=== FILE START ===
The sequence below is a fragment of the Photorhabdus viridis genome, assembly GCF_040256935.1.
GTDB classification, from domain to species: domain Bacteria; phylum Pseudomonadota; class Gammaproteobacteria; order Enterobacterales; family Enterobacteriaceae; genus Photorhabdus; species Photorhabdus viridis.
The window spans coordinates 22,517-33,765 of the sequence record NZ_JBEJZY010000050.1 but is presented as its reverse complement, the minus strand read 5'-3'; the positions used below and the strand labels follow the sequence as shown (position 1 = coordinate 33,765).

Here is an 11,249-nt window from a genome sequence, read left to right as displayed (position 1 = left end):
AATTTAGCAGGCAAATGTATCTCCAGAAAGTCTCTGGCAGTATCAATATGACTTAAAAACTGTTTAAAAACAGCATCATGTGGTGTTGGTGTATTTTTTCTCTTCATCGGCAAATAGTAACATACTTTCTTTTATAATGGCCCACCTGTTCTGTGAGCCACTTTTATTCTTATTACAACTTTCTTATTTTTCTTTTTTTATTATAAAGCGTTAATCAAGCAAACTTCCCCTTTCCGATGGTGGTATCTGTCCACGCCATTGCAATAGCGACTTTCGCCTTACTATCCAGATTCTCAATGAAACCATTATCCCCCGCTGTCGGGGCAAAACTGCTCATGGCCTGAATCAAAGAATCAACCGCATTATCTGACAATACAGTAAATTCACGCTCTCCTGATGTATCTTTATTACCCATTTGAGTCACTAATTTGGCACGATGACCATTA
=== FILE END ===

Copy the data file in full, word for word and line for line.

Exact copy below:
The sequence below is a fragment of the Photorhabdus viridis genome, assembly GCF_040256935.1.
GTDB classification, from domain to species: domain Bacteria; phylum Pseudomonadota; class Gammaproteobacteria; order Enterobacterales; family Enterobacteriaceae; genus Photorhabdus; species Photorhabdus viridis.
The window spans coordinates 22,517-33,765 of the sequence record NZ_JBEJZY010000050.1 but is presented as its reverse complement, the minus strand read 5'-3'; the positions used below and the strand labels follow the sequence as shown (position 1 = coordinate 33,765).

Here is an 11,249-nt window from a genome sequence, read left to right as displayed (position 1 = left end):
AATTTAGCAGGCAAATGTATCTCCAGAAAGTCTCTGGCAGTATCAATATGACTTAAAAACTGTTTAAAAACAGCATCATGTGGTGTTGGTGTATTTTTTCTCTTCATCGGCAAATAGTAACATACTTTCTTTTATAATGGCCCACCTGTTCTGTGAGCCACTTTTATTCTTATTACAACTTTCTTATTTTTCTTTTTTTATTATAAAGCGTTAATCAAGCAAACTTCCCCTTTCCGATGGTGGTATCTGTCCACGCCATTGCAATAGCGACTTTCGCCTTACTATCCAGATTCTCAATGAAACCATTATCCCCCGCTGTCGGGGCAAAACTGCTCATGGCCTGAATCAAAGAATCAACCGCATTATCTGACAATACAGTAAATTCACGCTCTCCTGATGTATCTTTATTACCCATTTGAGTCACTAATTTGGCACGATGACCATTA